3.2. Inactive-Form Binders

Here, we describe the details of the ABFEP simulations of compounds A–F, which have been shown experimentally to selectively bind to the inactive form and are type I′ and type III inhibitors.
Compound A (a type I′ inhibitor) was successfully classified as an inactive-form binder using ABFEP calculations. Compound A binds to the ATP site of ITK, and ABFEP simulations were started from the crystal structure. (24) The ABFEP binding free energy in the inactive form (−13.75 kcal/mol) was ∼1 kcal/mol lower than that in the active form (−12.72 kcal/mol). The interaction diagrams of compound A in the ABFEP trajectories are shown in Figure 5. In the inactive and active forms, compound A strongly formed hydrogen bonds with M438 at the hinge region of ITK via the hinge binding motif of the compound, which is the N of thiazole as an acceptor and NH attached to thiazole as a donor, and made a cation–π interaction with K391 that is involved in the catalytic reaction of kinase activity. The difference between the inactive and active forms was due to water-mediated interactions with Q373 and F374 in the phosphate-binding loop (P-loop), also known as the glycine-rich loop of ITK. When compound A was bound in the inactive form, water-mediated interactions of the carbonyl moiety of compound A with Q373 and F374 were observed. In the active form, no water-mediated interactions with Q373 or F374 were observed; however, a water-mediated interaction of the methoxy group of compound A with D500 was observed. In the case of compound B, the substituent in the solvent-exposed region of compound A was removed, and water-mediated interactions with Q373 and F374 in the inactive form were similar to those of compound A (Figure S3). Because those water-mediated interactions with the P-loop are dynamic, we performed additional extensive MD simulations (1 μs × 10 for each conformation) for the compound A–ITK complex to further investigate the origin of the selectivity. The results of additional MD simulations of compound A–ITK complex are described below.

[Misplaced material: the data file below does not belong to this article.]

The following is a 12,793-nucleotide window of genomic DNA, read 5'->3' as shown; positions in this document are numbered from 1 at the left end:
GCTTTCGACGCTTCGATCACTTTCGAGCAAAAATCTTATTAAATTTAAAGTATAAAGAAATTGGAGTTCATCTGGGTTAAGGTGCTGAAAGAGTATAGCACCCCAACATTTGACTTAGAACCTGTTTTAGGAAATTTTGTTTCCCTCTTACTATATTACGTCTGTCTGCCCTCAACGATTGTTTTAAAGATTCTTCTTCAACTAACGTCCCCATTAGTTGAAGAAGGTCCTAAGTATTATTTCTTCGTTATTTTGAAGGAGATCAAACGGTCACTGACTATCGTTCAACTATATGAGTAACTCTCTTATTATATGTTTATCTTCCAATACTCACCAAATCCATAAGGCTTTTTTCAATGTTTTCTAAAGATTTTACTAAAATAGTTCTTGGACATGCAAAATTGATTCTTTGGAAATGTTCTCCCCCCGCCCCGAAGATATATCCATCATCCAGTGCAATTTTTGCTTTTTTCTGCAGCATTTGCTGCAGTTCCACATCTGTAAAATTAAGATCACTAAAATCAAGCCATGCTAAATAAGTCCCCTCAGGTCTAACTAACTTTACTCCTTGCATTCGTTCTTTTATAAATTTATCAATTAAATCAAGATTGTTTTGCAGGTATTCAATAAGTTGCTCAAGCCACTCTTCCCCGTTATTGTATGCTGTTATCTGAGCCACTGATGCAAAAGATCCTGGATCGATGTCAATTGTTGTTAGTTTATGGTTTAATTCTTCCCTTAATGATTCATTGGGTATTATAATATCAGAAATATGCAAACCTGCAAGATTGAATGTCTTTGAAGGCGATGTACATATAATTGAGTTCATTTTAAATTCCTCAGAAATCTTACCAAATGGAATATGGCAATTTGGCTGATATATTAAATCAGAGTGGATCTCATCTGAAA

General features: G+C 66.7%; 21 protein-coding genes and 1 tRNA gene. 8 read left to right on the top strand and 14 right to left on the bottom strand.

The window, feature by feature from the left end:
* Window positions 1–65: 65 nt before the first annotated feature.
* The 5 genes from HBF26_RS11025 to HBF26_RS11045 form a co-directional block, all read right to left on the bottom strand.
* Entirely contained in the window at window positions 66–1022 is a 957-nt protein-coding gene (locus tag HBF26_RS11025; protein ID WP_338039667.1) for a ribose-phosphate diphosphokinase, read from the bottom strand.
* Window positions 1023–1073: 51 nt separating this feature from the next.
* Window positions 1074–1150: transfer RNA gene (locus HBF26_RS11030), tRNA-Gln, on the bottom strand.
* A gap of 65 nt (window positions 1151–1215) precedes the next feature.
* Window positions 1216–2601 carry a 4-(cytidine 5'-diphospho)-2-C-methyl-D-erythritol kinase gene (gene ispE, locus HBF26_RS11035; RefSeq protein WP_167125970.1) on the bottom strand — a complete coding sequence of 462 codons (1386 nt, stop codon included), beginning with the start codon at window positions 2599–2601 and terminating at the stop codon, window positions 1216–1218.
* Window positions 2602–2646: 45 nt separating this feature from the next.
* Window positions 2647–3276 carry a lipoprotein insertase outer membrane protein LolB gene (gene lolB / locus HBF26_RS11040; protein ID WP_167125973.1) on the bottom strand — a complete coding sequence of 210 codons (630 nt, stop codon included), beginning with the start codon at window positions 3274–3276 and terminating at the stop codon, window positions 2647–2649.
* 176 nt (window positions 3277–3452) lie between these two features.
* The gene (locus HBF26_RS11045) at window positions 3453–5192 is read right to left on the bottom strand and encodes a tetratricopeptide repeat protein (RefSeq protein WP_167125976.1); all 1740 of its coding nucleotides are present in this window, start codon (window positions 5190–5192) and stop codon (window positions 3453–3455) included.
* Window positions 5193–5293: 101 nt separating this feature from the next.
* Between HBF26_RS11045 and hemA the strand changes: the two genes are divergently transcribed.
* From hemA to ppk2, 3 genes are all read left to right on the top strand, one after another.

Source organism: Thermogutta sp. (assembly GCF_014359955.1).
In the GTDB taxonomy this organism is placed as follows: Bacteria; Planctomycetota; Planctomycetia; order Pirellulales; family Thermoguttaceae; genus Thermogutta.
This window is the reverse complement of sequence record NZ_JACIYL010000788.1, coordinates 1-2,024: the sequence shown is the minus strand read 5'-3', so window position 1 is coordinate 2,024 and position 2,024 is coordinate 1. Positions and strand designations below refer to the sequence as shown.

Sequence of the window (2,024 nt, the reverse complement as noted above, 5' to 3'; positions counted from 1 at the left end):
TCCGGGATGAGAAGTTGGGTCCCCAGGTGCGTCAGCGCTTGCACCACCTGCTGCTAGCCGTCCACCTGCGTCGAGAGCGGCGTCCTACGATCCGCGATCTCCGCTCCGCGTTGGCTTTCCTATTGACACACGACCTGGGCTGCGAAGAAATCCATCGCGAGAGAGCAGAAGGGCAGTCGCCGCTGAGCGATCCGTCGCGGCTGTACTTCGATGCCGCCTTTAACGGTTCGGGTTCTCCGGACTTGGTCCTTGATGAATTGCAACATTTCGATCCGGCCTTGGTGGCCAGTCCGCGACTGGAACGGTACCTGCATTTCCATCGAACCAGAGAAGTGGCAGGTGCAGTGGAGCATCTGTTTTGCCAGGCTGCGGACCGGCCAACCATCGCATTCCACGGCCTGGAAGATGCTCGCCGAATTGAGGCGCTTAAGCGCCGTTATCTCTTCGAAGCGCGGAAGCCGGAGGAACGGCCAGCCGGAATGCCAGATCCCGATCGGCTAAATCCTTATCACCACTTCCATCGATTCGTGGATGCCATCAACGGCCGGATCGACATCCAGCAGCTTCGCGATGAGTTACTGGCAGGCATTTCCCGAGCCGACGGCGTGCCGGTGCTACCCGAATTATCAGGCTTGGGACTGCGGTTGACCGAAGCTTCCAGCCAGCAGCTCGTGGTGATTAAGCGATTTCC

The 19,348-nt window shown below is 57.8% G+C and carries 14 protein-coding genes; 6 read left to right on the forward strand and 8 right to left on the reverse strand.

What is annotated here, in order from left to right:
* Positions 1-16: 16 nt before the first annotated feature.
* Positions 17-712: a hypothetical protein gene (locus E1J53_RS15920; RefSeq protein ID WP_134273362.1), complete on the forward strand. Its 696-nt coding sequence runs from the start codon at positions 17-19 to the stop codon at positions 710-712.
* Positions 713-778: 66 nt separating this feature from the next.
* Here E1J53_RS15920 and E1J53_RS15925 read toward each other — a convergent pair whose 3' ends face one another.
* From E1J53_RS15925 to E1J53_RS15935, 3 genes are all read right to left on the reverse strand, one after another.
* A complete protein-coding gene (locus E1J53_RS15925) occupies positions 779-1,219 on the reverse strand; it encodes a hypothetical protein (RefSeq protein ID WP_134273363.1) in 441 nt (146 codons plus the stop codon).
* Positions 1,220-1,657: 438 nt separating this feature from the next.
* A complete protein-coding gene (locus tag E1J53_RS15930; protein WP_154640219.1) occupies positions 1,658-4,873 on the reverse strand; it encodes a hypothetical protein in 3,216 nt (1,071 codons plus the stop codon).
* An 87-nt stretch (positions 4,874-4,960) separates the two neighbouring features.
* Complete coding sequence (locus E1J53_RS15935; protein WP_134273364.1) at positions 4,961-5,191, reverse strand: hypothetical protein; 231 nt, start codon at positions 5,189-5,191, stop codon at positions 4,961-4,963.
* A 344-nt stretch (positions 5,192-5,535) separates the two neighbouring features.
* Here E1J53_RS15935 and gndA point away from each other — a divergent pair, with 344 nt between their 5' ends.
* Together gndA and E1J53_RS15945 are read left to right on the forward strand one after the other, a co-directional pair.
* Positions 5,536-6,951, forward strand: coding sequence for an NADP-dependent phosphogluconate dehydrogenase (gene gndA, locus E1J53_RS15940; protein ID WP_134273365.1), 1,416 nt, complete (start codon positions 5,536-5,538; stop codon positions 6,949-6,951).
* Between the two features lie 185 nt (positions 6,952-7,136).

Figure 5

Figure 5. Interaction diagrams of compound A in the ABFEP trajectories. Arrows represent hydrogen bonds (magenta) and cation–π interactions (red). The numbers attached to the arrows are the average detection rates for each ABFEP run. The absolute binding free energies from three ABFEP calculations are noted in the lower left corner. The standard errors are shown in parentheses. The unit of the free energies is kcal/mol. The hydrophobic, polar, positively charged, and negatively charged residues are colored green, blue, magenta-purple, and orange, respectively.